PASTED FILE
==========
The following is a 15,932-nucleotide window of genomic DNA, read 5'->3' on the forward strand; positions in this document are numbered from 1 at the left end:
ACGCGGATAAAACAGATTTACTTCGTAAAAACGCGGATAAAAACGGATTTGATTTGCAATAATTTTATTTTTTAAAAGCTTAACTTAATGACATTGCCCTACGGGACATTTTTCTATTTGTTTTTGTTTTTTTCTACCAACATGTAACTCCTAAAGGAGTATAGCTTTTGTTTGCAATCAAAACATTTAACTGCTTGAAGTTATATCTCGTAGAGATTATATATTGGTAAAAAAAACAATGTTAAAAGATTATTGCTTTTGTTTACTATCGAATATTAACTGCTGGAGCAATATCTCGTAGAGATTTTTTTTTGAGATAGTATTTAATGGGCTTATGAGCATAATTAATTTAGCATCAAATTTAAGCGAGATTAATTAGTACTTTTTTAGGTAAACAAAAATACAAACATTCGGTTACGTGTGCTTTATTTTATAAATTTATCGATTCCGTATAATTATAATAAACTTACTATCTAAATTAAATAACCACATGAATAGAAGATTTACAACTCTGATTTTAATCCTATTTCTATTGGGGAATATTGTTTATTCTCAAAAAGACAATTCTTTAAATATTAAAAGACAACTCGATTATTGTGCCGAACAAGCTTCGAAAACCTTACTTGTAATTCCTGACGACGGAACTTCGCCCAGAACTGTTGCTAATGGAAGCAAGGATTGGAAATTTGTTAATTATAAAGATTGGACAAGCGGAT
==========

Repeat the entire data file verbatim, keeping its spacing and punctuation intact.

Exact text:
The following is a 15,932-nucleotide window of genomic DNA, read 5'->3' on the forward strand; positions in this document are numbered from 1 at the left end:
ACGCGGATAAAACAGATTTACTTCGTAAAAACGCGGATAAAAACGGATTTGATTTGCAATAATTTTATTTTTTAAAAGCTTAACTTAATGACATTGCCCTACGGGACATTTTTCTATTTGTTTTTGTTTTTTTCTACCAACATGTAACTCCTAAAGGAGTATAGCTTTTGTTTGCAATCAAAACATTTAACTGCTTGAAGTTATATCTCGTAGAGATTATATATTGGTAAAAAAAACAATGTTAAAAGATTATTGCTTTTGTTTACTATCGAATATTAACTGCTGGAGCAATATCTCGTAGAGATTTTTTTTTGAGATAGTATTTAATGGGCTTATGAGCATAATTAATTTAGCATCAAATTTAAGCGAGATTAATTAGTACTTTTTTAGGTAAACAAAAATACAAACATTCGGTTACGTGTGCTTTATTTTATAAATTTATCGATTCCGTATAATTATAATAAACTTACTATCTAAATTAAATAACCACATGAATAGAAGATTTACAACTCTGATTTTAATCCTATTTCTATTGGGGAATATTGTTTATTCTCAAAAAGACAATTCTTTAAATATTAAAAGACAACTCGATTATTGTGCCGAACAAGCTTCGAAAACCTTACTTGTAATTCCTGACGACGGAACTTCGCCCAGAACTGTTGCTAATGGAAGCAAGGATTGGAAATTTGTTAATTATAAAGATTGGACAAGCGGAT